Rock Hudson Erotic Fire (Blood Moon's Babylon Series)

Image of Rock Hudson Erotic Fire (Blood Moon's Babylon Series)
Release Date: 
September 28, 2017
Blood Moon Productions
Reviewed by: 

Although the reader has more than once felt as if a given Hollywood biography produced by Blood Moon Productions ought to have opened with the familiar phrase “Once Upon a Time,” he nonetheless has, over the years, developed a fondness for the folks of Blood Moon and for the books that they publish.

So have the folks at the Huffington Post, apparently. When writing about Blood Moon biographies, they say this:

“Blood Moon, in case you don’t know, is a small publishing house on Staten Island that cranks out Hollywood gossip books, about two or three a year, usually of the five-, six-, or 700-page length, chocked with stories and pictures about people who used to consume the imaginations of the American public, back when we actually had a public imagination.”

Or to be more succinct about it, as Blood Moon Productions says about itself: “Award-Winning Entertainment About How America Interprets Its Celebrities.”

That word “interprets” is all-important. In the world of the Blood Moon Hollywood biography, time shifts about strangely. Sometimes those who have been dead for a few years allegedly turn up on a red carpet. Other times, important moments are visited and revisited more than once in the same brick-like volume. But in spite of the fact that the details of a given life may end up a bit out of whack, the important thing about these works is that the essential truth always outweighs (almost used the word “trumps,” which used to be a perfectly good word) the true truth.

Therefore, in all their many Hollywood screeds, it may be said that the authors are writing about the same thing: stardom. And what it costs. And what benefits it brings.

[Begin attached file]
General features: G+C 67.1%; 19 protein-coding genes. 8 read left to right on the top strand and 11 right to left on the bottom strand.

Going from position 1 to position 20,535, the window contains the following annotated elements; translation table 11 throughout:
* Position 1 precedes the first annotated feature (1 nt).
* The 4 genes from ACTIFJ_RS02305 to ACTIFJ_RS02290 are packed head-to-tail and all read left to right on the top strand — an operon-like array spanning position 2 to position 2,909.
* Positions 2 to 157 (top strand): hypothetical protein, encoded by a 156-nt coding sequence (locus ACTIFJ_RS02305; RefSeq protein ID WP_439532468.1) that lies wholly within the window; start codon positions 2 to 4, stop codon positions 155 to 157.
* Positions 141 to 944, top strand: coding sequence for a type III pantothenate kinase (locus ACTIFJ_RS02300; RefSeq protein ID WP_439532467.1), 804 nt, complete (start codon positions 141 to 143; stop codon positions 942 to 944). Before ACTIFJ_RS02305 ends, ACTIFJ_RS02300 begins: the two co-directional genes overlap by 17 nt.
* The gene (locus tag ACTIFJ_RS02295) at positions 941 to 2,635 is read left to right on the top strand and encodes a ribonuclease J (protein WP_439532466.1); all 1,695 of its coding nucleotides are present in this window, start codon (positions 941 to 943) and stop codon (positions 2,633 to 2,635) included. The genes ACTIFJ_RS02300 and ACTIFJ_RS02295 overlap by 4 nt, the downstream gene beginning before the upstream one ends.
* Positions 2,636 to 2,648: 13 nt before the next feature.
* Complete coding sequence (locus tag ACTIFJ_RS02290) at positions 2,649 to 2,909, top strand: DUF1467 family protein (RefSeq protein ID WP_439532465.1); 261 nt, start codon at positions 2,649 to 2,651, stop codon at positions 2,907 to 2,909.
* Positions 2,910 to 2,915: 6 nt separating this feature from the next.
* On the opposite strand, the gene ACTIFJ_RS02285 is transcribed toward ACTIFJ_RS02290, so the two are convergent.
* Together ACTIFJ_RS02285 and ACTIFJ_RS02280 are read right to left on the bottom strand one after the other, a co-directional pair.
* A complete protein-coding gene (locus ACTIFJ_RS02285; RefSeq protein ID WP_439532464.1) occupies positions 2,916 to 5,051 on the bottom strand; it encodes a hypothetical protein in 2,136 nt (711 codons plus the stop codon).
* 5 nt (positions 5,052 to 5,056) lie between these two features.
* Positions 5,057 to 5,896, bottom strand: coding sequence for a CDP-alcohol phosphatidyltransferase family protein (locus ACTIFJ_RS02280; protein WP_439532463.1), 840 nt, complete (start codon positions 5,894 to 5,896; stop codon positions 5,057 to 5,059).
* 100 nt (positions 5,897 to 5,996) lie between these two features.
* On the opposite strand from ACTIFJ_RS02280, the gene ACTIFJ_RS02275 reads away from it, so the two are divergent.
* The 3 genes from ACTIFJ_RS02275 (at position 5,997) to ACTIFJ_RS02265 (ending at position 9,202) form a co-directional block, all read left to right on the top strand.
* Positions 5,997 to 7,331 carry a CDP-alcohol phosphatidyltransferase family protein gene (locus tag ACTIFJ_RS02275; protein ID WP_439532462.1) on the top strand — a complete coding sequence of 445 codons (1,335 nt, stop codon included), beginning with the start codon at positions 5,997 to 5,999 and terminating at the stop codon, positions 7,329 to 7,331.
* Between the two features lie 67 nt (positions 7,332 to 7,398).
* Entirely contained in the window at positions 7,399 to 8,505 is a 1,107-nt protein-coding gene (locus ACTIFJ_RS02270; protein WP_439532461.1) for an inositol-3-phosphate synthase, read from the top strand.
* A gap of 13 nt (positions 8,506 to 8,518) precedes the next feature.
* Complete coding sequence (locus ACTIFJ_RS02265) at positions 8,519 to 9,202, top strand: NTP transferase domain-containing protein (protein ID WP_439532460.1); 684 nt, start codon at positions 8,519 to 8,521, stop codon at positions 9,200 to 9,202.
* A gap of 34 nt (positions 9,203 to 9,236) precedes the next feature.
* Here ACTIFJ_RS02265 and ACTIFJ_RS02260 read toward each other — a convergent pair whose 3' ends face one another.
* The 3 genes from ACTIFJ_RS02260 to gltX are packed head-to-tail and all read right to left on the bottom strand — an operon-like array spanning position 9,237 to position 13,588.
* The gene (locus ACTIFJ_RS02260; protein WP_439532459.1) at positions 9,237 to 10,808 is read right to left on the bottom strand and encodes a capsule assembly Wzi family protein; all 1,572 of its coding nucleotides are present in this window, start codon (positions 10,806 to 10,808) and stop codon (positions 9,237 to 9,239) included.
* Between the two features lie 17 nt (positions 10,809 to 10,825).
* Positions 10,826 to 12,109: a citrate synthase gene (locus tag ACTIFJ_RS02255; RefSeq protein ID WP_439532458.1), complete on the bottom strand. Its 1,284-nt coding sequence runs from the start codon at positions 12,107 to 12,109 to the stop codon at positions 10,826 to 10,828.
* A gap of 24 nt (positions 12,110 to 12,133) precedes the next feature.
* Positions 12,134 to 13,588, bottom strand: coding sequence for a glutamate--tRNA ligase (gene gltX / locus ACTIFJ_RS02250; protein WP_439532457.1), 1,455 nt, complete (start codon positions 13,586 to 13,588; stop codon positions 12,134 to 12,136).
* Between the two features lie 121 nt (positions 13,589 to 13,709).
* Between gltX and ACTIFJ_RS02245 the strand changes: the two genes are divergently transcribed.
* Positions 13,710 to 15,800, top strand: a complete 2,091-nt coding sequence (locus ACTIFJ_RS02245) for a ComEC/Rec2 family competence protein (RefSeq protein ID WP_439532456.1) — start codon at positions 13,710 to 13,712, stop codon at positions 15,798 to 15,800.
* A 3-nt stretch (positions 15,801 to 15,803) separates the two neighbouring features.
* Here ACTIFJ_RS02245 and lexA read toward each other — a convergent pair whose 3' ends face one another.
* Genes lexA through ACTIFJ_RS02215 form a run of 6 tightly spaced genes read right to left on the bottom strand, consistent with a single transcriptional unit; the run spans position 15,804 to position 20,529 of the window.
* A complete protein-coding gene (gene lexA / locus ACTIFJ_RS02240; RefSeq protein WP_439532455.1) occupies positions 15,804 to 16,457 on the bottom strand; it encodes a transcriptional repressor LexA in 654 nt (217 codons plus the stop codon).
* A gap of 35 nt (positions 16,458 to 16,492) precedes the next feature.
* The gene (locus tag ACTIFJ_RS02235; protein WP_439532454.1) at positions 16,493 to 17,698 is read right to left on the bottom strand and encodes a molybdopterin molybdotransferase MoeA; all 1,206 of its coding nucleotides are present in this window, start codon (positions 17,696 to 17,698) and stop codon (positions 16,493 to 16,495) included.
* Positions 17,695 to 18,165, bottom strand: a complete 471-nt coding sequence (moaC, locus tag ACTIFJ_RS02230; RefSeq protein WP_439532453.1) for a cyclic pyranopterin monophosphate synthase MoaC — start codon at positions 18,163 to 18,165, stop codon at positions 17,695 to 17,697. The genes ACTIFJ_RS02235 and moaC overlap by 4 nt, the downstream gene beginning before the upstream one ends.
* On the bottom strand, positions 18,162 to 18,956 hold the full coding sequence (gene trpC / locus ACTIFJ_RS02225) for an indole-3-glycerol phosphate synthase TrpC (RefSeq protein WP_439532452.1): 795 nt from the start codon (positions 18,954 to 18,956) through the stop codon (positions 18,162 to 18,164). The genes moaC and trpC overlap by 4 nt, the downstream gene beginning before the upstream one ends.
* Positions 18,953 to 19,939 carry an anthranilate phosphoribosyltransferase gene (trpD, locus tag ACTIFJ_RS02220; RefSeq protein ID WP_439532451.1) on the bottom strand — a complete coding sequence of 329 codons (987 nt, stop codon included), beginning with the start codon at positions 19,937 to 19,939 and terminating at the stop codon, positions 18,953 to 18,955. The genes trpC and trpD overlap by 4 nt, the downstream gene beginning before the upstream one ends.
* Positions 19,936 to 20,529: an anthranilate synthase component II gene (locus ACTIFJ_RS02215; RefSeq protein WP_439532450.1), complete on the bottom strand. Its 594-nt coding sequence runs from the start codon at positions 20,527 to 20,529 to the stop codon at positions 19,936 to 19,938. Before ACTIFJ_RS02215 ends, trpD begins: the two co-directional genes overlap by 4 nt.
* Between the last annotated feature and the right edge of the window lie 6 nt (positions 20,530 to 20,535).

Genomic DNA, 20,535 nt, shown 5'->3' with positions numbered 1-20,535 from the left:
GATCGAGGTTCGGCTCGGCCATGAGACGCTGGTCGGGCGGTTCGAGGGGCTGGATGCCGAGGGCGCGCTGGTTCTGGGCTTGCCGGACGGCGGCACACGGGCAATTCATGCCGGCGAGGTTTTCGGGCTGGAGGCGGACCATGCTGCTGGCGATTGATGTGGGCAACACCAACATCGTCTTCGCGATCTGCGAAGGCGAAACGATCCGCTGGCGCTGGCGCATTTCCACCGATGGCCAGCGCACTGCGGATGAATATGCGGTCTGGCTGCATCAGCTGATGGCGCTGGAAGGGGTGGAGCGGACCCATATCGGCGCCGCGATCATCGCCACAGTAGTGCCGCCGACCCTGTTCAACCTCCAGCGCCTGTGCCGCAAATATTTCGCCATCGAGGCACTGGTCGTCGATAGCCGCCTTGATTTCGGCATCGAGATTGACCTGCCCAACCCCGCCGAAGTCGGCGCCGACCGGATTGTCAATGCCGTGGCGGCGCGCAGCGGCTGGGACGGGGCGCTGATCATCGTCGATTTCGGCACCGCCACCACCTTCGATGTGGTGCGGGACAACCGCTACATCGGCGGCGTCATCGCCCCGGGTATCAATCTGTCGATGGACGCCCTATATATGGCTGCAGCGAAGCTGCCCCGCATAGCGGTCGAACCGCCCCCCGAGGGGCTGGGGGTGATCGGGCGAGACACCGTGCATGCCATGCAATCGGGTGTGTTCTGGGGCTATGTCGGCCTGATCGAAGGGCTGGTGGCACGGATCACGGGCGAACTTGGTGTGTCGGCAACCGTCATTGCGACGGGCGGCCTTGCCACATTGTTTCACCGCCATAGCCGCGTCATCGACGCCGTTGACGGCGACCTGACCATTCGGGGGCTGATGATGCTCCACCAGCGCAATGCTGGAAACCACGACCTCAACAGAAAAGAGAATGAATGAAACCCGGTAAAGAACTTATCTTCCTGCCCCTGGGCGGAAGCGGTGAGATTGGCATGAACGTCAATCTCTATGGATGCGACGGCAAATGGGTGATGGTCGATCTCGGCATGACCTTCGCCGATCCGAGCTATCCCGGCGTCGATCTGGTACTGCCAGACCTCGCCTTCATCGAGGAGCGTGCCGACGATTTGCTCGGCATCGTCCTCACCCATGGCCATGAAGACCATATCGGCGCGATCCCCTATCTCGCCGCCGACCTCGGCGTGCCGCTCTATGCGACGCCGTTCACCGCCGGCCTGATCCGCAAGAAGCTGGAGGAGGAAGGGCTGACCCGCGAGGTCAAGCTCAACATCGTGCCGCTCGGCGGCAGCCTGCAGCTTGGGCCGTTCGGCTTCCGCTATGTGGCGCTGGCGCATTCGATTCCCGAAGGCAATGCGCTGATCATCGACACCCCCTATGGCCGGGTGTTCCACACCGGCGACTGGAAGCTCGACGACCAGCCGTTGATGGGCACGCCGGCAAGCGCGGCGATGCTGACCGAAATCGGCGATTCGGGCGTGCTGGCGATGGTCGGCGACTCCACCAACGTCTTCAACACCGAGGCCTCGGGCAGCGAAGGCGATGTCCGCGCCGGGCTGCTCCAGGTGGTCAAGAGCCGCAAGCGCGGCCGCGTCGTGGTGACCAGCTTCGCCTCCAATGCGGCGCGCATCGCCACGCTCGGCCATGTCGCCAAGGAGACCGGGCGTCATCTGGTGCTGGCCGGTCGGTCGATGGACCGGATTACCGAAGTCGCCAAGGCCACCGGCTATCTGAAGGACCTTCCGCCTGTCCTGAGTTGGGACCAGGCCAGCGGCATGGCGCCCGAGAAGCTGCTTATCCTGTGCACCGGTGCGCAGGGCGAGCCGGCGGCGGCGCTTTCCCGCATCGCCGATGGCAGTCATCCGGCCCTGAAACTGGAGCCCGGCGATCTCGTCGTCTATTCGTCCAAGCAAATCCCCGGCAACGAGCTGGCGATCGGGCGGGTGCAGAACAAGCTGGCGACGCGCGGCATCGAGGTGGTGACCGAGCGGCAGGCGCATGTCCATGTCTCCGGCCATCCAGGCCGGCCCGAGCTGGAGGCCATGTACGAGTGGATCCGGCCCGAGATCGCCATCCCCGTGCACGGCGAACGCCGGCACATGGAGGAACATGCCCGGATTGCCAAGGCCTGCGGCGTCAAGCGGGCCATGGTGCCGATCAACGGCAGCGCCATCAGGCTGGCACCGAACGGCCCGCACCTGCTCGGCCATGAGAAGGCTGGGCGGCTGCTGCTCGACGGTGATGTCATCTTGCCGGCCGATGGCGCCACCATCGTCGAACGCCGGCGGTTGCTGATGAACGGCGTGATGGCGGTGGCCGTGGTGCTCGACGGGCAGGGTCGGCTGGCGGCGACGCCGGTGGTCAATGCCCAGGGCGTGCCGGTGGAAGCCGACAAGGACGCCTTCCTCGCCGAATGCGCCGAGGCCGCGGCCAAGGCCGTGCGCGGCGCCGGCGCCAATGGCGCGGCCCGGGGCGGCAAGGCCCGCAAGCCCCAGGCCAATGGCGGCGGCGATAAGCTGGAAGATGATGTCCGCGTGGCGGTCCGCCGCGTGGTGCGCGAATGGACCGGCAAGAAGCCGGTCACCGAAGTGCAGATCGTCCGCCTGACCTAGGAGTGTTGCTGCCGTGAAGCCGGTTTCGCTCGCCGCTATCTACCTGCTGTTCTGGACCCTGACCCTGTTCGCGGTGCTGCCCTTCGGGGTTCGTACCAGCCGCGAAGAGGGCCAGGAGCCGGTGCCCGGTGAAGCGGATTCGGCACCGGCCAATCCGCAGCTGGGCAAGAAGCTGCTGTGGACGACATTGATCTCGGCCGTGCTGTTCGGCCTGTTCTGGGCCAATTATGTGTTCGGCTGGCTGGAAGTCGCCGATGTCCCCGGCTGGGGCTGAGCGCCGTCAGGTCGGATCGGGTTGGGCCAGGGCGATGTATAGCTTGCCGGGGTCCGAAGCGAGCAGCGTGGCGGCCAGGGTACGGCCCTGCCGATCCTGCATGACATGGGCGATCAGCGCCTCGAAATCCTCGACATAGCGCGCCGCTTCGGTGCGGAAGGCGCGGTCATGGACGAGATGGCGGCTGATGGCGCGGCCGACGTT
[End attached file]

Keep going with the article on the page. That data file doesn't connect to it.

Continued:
To date, Blood Moon has issued volumes on such luminaries as Lana Turner, Elizabeth Taylor, Frank Sinatra, Peter O’Toole, James Dean, and Humphrey Bogart. They also published a pip of a volume on Zsa Zsa Gabor and her mother and sisters called The Glamorous Gabors, Bombshells from Budapst that remains to this day one of the finest examples of True Hollywood Stories available today.

Over the years, Blood Moon has also branched off into the area of politics, but only in the cases of those politicians who might rightly be considered stars, in volumes like The Kennedys, All the Gossip Unfit to Print and Bill and Hillary, So This Is That Thing Called Love. Jackie Kennedy got her own volume (A Life Beyond Her Wildest Dreams) and Ronald Reagan got a Hollywood/politics mash-up in Love Triangle, Ronald Reagan, Jane Wyman, & Nancy Davis.

At the top of the Blood Moon heap is another book that involved a step away from Hollywood, with Pink Triangle, The Feuds and Private Lives of Tennessee Williams, Gore Vidal, Truman Capote, and Famous Member of their Entourages. And believe me, that one had it all.

But I digress.

With their new book, Blood Moon returns to form with maybe the most Hollywood of all Hollywood stories, as well as perhaps the most culturally important of all the various stars lives.

The book: Rock Hudson Erotic Fire.

The title gets explained on the very first page: “Almost from the moment he set foot in Tinseltown, young Rock set off an ‘erotic fire’ that blazed all the way to the Hollywood Hills.”

And on the back jacket, Darwin Porter and Danford Prince, the authors of Erotic Fire promise that:

“In the dying days of Hollywood’s Golden Age, Rock Hudson was the most celebrated phallic symbol and lust object in America. This book describes his rise and fall, and the Entertainment Industry that created him.”

And they keep their promises, especially the part about the phallic symbol.

They also along the way, accomplish something more.

There is, for instance, a sort of a “ripped from the headlines” aspect to Rock Hudson Erotic Fire that the authors could not have foreseen.

In the post-Harvey-Weinstein world, Hudson’s apparent willing, almost joyful complicity bewilders, especially in an oddly moving sequence in which Hudson and Marilyn Monroe exchange anecdotes concerning what each has had to do in order to attain and maintain the fame that was so important to each.